Prairie Meadows May Add Games if Bill Signed
Date Posted: 4/21/2004 4:30:56 PM
Last Updated: 4/24/2004 2:44:33 PM

by Dan Johnson

Prairie Meadows could add table games and video poker this fall if Gov. Tom Vilsack signs a gambling bill approved by the Iowa legislature. The track's board of directors voted 12-0 April 21 to seek the games should the bill become law.

If everything goes smoothly and the application is approved by the Iowa Racing and Gaming Commission, Prairie Meadows may phase in the new games shortly, even before it begins construction on a bigger facility.

"If all these ifs get through, then we'll try to accommodate people as soon as we can with some games," said Gary Lucas, chairman of the Racing Association of Central Iowa, which operates Prairie Meadows. "I think it'll be less than a year. I would say within six months. But, you have to train people, get equipment, add security--there's a lot of things involved.

"This would be before we went into the major construction, which in the end would house the table games. Also, it would serve our food service and various other things that need to come with expansion."

Prairie Meadows general manager Bob Farinella estimated the games would add $40 million to $60 million in revenue per year.

The racing association appointed a six-member committee to begin studying how to expand Prairie Meadows' facility should it get the table games. All that came minutes after RACI members said the gambling bill left Prairie Meadows with uncertainty because it didn't bar new riverboats from being within 50 miles of existing gambling casinos.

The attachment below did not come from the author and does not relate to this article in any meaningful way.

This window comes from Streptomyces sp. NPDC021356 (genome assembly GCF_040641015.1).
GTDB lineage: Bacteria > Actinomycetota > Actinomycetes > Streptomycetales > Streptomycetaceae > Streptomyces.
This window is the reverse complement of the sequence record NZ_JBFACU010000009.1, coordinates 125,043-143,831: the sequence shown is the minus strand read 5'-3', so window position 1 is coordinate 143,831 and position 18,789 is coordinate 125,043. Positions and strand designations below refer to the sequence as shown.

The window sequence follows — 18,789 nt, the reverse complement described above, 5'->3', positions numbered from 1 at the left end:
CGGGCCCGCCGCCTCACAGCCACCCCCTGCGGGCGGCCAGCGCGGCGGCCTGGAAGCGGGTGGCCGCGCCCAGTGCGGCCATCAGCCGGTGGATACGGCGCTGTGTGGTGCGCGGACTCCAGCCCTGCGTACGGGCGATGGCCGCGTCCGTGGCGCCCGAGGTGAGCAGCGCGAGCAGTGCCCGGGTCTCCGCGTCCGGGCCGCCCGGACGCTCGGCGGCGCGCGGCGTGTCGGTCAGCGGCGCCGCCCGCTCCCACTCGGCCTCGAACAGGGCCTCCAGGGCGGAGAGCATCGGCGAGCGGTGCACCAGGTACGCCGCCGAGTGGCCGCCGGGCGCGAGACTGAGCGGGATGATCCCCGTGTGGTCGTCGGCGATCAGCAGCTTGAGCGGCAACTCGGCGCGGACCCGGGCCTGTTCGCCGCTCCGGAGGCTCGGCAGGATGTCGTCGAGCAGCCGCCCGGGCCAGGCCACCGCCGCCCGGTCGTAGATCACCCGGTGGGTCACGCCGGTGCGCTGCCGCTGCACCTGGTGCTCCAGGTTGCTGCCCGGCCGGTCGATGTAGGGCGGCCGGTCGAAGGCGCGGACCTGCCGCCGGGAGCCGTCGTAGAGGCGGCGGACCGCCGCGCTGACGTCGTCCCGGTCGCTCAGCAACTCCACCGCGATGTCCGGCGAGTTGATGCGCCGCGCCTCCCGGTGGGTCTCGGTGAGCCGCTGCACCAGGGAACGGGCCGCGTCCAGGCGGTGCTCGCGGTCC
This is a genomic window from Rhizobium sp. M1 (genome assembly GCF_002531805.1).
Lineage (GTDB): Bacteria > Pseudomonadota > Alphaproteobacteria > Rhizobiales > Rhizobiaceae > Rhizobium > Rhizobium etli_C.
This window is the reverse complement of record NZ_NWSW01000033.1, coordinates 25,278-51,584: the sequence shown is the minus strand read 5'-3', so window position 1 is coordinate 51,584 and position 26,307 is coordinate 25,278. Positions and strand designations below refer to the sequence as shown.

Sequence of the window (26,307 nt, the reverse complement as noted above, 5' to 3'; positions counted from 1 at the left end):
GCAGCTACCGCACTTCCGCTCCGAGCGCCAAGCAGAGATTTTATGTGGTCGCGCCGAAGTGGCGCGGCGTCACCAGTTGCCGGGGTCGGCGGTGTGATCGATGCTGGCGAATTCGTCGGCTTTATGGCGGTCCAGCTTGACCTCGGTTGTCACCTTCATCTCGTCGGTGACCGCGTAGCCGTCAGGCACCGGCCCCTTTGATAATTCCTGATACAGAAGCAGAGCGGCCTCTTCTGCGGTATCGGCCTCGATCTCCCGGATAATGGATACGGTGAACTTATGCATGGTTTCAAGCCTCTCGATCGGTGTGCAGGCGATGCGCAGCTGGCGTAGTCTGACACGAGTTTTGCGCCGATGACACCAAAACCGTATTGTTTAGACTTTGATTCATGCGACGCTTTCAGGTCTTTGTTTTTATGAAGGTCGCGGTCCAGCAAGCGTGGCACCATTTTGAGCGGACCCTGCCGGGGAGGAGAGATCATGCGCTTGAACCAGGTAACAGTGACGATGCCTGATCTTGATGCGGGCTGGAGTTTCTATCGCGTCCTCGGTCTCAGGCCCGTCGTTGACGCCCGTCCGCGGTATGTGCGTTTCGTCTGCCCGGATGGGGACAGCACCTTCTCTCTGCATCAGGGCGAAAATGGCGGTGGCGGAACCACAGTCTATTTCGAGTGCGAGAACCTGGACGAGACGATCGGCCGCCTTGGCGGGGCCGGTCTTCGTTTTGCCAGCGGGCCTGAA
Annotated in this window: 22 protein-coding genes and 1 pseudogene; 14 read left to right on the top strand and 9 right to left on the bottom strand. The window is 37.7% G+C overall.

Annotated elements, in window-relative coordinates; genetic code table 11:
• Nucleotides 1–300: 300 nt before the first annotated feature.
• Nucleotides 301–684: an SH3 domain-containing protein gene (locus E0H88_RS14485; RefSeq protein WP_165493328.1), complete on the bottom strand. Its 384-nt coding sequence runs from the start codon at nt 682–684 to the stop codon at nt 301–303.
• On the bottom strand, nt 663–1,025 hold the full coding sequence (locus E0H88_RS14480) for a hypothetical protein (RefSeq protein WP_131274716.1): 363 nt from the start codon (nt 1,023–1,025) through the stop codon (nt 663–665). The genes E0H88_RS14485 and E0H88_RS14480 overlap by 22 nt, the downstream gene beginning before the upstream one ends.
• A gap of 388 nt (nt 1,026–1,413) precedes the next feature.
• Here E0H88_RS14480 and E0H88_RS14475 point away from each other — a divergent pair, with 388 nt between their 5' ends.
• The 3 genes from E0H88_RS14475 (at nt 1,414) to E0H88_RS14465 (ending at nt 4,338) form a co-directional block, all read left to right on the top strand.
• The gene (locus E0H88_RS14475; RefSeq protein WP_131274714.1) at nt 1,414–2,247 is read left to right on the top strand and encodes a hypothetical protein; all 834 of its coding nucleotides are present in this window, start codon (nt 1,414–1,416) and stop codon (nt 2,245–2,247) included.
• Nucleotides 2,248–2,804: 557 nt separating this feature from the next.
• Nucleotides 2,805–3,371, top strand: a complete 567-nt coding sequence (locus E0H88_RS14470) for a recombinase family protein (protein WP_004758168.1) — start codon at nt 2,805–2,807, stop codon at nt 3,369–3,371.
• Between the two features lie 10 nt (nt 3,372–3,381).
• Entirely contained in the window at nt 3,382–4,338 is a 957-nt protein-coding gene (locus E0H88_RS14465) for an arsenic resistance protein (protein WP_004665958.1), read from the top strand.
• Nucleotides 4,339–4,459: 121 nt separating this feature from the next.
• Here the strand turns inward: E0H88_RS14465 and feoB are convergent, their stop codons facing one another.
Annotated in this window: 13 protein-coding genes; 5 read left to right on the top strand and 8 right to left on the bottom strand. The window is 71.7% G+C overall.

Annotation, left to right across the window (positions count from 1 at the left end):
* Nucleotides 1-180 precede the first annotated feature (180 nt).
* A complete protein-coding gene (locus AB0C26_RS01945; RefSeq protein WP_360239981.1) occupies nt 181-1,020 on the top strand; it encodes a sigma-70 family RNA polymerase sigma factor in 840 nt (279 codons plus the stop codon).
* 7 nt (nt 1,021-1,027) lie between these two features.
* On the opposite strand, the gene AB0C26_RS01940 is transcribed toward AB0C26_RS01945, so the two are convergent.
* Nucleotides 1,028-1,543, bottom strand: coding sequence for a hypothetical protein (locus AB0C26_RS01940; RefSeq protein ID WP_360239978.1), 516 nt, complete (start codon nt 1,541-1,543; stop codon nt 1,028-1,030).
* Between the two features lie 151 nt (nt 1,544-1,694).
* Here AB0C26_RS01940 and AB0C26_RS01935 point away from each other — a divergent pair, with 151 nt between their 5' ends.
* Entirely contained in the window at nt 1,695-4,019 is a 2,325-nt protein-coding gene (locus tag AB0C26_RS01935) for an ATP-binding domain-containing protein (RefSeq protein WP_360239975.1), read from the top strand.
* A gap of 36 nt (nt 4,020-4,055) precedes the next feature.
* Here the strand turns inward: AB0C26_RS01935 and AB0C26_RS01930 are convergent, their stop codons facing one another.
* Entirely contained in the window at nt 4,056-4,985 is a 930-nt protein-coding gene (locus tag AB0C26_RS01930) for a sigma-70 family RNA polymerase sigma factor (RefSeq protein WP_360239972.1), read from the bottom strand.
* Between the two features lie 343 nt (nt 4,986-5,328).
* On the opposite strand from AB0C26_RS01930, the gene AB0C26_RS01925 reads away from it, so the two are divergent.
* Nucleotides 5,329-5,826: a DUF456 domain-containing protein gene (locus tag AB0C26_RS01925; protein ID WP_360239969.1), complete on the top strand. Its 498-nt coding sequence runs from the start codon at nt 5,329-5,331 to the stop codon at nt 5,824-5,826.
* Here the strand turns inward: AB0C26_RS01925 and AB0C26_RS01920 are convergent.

RACI accepted a proposal from the Iowa Senate in which Iowa's racetracks would forgive $128 million in tax debt owed by the state and accept a 24% casino tax rate if they added table games. Riverboats would be taxed at 22%.

RACI said it also wanted to include language to prohibit new casinos within 50 miles of another casino, a reaction to talk of adding a Des Moines riverboat.

"We all voted for the 50-mile radius," RACI member Florence Buhr said. "Now, we're talking about give-and-take. What happened? Whether it was a deal-maker or not, I thought we were pretty firm on the 50-mile radius."

Maggi Moss, another RACI member, said she would not have supported the proposal without the 50-mile ban.

"How are we protected from people in the city that have power and influence?" she asked. "...It was not what we wanted to do. It was a mistake--a huge mistake. I don't buy (the assurance) that the racing commission has to approve the licenses, because now we get back into more politics. Pretty soon, we'll have another governor, and they're all appointed by the governor. We've lost control over it. "

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